Even with an SSD, no matter how large, you will eventually reach the capacity limits – not to mention the costs. A new coating should now give magnetic tapes a huge capacity.
SSD hard drives – the abbreviation stands for Solid State Drive – work faster, are pleasantly quieter than HDD data carriers, and have a longer service life and lower power consumption. The maximum storage capacity of SSDs is currently around 100 terabytes.
But it has its price: interested parties have to shell out more than 30,000 euros for it. A cheaper alternative is said to be magnetic tapes, which promise future capacities of more than 1,000 terabytes thanks to the use of new coating material.
Linear Tape Open (LTO) first came onto the market in 2000 with a capacity of 200 gigabytes. The three manufacturers Hewlett Packard Enterprise (HPE), IBM, and Quantum have now released the 9th generation of magnetic tapes, which hold up to 18 terabytes of uncompressed data, and up to 45 terabytes compressed. Typically, companies use LTO for the sustainable, secure storage of sensitive data and backups.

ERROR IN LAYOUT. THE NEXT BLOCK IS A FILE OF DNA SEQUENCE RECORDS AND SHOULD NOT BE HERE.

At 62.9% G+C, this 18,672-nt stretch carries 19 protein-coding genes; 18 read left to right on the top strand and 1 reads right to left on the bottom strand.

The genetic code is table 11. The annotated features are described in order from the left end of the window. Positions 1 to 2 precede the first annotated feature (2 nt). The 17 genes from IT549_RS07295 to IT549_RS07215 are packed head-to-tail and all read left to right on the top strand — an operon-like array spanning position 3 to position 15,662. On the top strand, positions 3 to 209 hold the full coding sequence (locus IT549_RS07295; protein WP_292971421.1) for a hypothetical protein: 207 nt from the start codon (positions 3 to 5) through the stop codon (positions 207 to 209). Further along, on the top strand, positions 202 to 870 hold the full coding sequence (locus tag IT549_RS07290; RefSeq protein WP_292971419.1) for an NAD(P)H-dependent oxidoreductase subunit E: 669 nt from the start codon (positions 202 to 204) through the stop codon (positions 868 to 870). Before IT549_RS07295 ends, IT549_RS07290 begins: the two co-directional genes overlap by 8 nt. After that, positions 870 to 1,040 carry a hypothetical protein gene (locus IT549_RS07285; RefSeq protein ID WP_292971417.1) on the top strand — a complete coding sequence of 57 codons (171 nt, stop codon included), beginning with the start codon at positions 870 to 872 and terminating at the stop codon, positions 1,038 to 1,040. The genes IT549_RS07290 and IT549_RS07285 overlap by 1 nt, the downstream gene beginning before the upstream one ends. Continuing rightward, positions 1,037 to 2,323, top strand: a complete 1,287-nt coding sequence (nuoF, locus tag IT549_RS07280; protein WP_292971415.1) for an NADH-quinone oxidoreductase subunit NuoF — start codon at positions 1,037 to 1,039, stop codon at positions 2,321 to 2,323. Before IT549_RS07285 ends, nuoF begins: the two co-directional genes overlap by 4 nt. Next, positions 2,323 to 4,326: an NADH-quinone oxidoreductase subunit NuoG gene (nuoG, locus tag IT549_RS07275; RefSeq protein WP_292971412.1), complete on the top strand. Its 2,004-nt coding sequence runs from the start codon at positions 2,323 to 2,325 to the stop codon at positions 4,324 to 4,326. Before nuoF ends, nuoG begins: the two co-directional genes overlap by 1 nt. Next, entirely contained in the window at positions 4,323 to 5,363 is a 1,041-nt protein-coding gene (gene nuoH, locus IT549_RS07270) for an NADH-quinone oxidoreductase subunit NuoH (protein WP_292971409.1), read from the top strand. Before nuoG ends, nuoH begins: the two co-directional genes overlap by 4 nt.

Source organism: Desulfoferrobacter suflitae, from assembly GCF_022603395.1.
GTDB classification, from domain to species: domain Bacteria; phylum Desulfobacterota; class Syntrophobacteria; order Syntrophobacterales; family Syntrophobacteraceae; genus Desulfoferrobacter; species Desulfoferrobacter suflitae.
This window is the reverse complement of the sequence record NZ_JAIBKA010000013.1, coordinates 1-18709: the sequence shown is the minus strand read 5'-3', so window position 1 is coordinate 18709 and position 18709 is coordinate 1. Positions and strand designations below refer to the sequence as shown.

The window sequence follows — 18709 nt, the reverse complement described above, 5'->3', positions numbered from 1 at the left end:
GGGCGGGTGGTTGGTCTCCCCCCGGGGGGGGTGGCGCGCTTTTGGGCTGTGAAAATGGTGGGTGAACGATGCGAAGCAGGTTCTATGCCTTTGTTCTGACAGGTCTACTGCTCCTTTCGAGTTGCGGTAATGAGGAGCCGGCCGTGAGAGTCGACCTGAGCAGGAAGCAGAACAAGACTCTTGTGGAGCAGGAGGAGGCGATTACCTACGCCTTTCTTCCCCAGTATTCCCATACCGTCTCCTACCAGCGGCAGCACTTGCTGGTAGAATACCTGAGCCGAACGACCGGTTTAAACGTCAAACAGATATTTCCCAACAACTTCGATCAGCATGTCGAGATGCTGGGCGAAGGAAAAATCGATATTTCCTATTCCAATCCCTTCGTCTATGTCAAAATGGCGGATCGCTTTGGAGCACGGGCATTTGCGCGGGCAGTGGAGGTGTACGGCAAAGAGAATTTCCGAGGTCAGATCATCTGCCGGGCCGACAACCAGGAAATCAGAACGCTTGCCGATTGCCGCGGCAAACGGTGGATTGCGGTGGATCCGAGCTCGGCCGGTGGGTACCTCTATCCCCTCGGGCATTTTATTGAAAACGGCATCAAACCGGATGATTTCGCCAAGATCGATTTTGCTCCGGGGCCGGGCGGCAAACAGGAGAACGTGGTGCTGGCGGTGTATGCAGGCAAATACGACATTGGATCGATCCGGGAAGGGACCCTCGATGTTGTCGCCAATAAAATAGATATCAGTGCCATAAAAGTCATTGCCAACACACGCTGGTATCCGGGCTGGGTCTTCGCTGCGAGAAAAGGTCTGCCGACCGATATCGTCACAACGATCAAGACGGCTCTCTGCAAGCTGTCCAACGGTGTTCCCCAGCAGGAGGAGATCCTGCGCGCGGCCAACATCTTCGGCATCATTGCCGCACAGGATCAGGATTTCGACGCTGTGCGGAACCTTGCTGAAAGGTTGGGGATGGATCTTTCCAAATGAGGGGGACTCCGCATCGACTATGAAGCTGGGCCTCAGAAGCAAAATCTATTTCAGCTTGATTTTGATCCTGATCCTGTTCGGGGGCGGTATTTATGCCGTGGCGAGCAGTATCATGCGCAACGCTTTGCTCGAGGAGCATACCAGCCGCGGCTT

In the future, the manufacturer trio wants to enable storage capacities that make the current values look old: according to the recently published roadmap the 14th generation, which is expected to appear in 2033/34, could hold an incredible 1,440 terabytes or 1.4 petabytes. In order to achieve this, the magnetic tapes should be coated with strontium ferrite (SrFe). So far, barium ferrite (BaFe) has been used.
A magnetic tape prototype developed by Fujifilm and an IBM drive has already delivered promising results so the coating change from LTO13 is considered a sure thing.